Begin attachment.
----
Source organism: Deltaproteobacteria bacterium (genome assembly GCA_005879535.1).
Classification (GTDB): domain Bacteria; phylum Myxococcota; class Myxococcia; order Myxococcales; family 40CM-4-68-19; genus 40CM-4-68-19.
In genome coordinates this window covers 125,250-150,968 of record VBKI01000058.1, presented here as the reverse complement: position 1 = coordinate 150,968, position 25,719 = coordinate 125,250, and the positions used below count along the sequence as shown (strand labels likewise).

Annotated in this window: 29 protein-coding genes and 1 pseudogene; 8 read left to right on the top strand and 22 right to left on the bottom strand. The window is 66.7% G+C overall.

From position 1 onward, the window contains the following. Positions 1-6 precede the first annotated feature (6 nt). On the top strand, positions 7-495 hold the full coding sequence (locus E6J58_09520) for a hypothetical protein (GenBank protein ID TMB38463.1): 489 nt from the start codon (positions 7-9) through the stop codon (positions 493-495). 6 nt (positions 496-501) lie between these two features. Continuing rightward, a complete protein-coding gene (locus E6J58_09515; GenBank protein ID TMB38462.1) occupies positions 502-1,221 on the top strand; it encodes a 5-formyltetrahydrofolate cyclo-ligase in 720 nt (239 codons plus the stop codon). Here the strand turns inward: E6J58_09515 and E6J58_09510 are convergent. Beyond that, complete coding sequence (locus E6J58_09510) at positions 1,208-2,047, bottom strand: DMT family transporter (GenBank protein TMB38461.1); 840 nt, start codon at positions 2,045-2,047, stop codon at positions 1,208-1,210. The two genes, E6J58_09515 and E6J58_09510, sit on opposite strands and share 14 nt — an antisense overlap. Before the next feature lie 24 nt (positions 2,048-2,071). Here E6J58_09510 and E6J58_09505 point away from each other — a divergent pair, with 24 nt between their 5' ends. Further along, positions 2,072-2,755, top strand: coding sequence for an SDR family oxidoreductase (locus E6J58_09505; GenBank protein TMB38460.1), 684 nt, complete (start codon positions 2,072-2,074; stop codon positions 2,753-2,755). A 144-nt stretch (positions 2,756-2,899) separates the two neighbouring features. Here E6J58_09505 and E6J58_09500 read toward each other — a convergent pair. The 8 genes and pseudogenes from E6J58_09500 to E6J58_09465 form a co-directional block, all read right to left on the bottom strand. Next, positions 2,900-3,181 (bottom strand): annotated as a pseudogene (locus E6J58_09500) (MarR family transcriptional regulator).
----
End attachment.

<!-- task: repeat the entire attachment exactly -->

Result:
Source organism: Deltaproteobacteria bacterium (genome assembly GCA_005879535.1).
Classification (GTDB): domain Bacteria; phylum Myxococcota; class Myxococcia; order Myxococcales; family 40CM-4-68-19; genus 40CM-4-68-19.
In genome coordinates this window covers 125,250-150,968 of record VBKI01000058.1, presented here as the reverse complement: position 1 = coordinate 150,968, position 25,719 = coordinate 125,250, and the positions used below count along the sequence as shown (strand labels likewise).

Annotated in this window: 29 protein-coding genes and 1 pseudogene; 8 read left to right on the top strand and 22 right to left on the bottom strand. The window is 66.7% G+C overall.

From position 1 onward, the window contains the following. Positions 1-6 precede the first annotated feature (6 nt). On the top strand, positions 7-495 hold the full coding sequence (locus E6J58_09520) for a hypothetical protein (GenBank protein ID TMB38463.1): 489 nt from the start codon (positions 7-9) through the stop codon (positions 493-495). 6 nt (positions 496-501) lie between these two features. Continuing rightward, a complete protein-coding gene (locus E6J58_09515; GenBank protein ID TMB38462.1) occupies positions 502-1,221 on the top strand; it encodes a 5-formyltetrahydrofolate cyclo-ligase in 720 nt (239 codons plus the stop codon). Here the strand turns inward: E6J58_09515 and E6J58_09510 are convergent. Beyond that, complete coding sequence (locus E6J58_09510) at positions 1,208-2,047, bottom strand: DMT family transporter (GenBank protein TMB38461.1); 840 nt, start codon at positions 2,045-2,047, stop codon at positions 1,208-1,210. The two genes, E6J58_09515 and E6J58_09510, sit on opposite strands and share 14 nt — an antisense overlap. Before the next feature lie 24 nt (positions 2,048-2,071). Here E6J58_09510 and E6J58_09505 point away from each other — a divergent pair, with 24 nt between their 5' ends. Further along, positions 2,072-2,755, top strand: coding sequence for an SDR family oxidoreductase (locus E6J58_09505; GenBank protein TMB38460.1), 684 nt, complete (start codon positions 2,072-2,074; stop codon positions 2,753-2,755). A 144-nt stretch (positions 2,756-2,899) separates the two neighbouring features. Here E6J58_09505 and E6J58_09500 read toward each other — a convergent pair. The 8 genes and pseudogenes from E6J58_09500 to E6J58_09465 form a co-directional block, all read right to left on the bottom strand. Next, positions 2,900-3,181 (bottom strand): annotated as a pseudogene (locus E6J58_09500) (MarR family transcriptional regulator).